Turkey’s Syria assault and Pakistan’s security

The disintegration of ISIS had led to the incarceration of thousands of militants who were being guarded by the SDF

Shariq Jamal Khan October 31, 2019
The writer is a global affairs, public policy and security analyst, and a senior civil servant

Turkey’s recent military offensive against the Syrian Democratic Forces (SDF) across its border in Syria is primarily aimed at obliterating the Kurd-dominated militia and preempting the establishment of a de facto Kurdish state in its backyard that might one day attempt to devour Turkish territory. Ominously, the marginalisation of the SDF, an alliance of an estimated 60,000 fighters, could lead to the resurrection of the apocalyptic and millenarian Islamic State of Iraq and Syria (ISIS), whose phony caliphate was liquidated by the same US-backed alliance in March 2019.

Ankara deems the SDF to be a terrorist outfit because of its ties with the Kurdistan Workers Party (PKK), a separatist militant group locked in a gruesome armed struggle with the Turkish state. Although a Turkey-Russia agreement has momentarily halted the Turkish attack, the inherent inflammability of the complex ground situation could trigger a conflagration anytime.

The disintegration of ISIS had led to the incarceration of thousands of militants who were being guarded by the SDF through an elaborate security paradigm. Given the fact that the Turkish assault has disrupted that paradigm, it is feared that the ISIS belligerents could escape, regroup and once again unleash their sadistic creed upon the world.

This doomsday scenario is also fraught with dire perils for Pakistan. Whilst the majority of the ISIS prisoners are Syrians and Iraqis, an estimated 2,500 ideologically-motivated militants from 54 different countries are also among the inmates. Although no official statistics are available regarding the number of Pakistani nationals who joined ISIS, it would be imprudent to assume that no Pakistani is being held in any Syrian prison.

If militant Pakistanis somehow escape from prisons, they will have three clear options. One, they could stay back in Syria and help resuscitate ISIS or something akin to that monstrosity. Two, they can travel to Afghanistan via Iraq and Iran and try and find a sham cause to fight for and join some ragtag militia of bandits and assassins. Three, they can reach home by traversing Iraq, Iran and crossing into Balochistan at Taftan. Another route could take them to Iraq, Iran, Afghanistan and then into Pakistan through the inadequately secured Pak-Afghan border. Due to much tighter security controls, air travel cannot be a viable mode of travel for these criminals. Pakistan ought to respond to the potential mischief that the last option represents.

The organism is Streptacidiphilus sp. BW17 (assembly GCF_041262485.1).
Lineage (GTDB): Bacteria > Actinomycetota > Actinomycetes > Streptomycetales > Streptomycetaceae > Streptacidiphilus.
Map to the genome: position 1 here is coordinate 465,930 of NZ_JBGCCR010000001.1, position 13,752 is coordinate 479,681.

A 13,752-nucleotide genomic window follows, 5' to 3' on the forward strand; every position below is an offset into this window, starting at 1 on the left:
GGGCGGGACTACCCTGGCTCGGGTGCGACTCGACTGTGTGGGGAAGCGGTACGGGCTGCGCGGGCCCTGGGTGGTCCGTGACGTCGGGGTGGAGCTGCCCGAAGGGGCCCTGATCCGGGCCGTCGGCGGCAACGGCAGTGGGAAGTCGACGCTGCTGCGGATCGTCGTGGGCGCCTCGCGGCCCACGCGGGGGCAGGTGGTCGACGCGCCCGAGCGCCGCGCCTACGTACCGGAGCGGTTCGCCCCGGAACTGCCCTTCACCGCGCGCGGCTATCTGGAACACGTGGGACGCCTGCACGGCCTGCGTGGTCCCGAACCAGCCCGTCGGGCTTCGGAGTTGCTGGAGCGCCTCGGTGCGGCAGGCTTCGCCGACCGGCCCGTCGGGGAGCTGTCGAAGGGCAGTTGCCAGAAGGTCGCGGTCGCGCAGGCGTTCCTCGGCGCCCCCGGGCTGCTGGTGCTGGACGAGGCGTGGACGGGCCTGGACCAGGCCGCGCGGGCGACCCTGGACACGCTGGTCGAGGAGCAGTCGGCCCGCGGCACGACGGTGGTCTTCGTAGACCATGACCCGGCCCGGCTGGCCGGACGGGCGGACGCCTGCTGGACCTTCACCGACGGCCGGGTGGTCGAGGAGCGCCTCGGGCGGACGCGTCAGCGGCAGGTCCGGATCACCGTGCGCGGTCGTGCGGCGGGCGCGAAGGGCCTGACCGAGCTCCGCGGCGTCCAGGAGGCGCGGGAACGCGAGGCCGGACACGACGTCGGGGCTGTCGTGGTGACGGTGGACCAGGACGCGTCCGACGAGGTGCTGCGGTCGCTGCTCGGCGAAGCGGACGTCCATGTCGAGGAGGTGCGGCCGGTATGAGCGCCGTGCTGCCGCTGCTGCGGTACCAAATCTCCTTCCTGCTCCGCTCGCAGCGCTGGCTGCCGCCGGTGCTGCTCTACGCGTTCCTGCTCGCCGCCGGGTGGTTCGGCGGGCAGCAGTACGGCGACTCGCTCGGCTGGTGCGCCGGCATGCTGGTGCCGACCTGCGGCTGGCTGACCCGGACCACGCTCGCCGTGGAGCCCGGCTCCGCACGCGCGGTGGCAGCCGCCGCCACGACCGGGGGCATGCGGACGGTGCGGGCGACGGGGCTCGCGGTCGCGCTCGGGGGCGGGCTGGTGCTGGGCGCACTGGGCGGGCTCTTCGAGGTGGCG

As a first step, Islamabad should ascertain the number of ISIS-affiliated Pakistani nationals incarcerated in Syria. The Turkish military authorities could be approached for the provision of updated and accurate information in this regard. US military officials, who are invariably thorough in such matters, could be another source. Humanitarian organisations operating in northeastern Syria like the Syria International Regional Forum (SIRF) and different subsidiary organisations of the UN could also help. The information so collected should be conveyed to the National Counter Terrorism Authority (NACTA) where a database regarding this should be created. If such a database already exists, it should be duly updated. NACTA should share this information with the Federal Investigation Agency (FIA), Pakistan Rangers, Balochistan Levies and the Pakistan Army personnel deployed on the Pak-Afghan border. The Pakistani authorities should apprehend the erstwhile ISIS militants at the border entry points whenever they try to cross into Pakistan. Those who somehow slip through must be arrested from inside the country.

The detained militants should be kept in secure prisons and it should be determined whether they were involved in any illegal activity inside Pakistan before embarking on their sojourn in Iraq and Syria. If any evidence in this regard comes to the fore, they should be proceeded against as per law. If tangible evidence of their criminal deeds in any foreign country is available, they could also be tried in Pakistan in the same manner as if those deeds had been committed in Pakistan. All four provincial police and prosecution outfits should have full institutional preparedness to prosecute these criminals.

However, if it transpires that they had not been involved in any offence, the state should make efforts for their psychiatric and social rehabilitation. High-level boards of psychiatrists should be constituted for an in-depth psychological evaluation of the returnees. The boards should submit detailed recommendations to the government regarding the militants’ rehabilitation and consequent readmission into the society. The Federal Ministry of National Health Services, Regulations and Coordination should coordinate with the provincial health departments so that the boards could be constituted as per requirement.

Pakistan must be fully cognizant of the security bedlam in northeastern Syria as it can adversely affect its own security. The country’s institutions should not allow these criminals to destabilise Pakistani society which is still reeling from almost two decades of horrific bloodletting. The good people of this country deserve better.

Published in The Express Tribune, October 31st, 2019.

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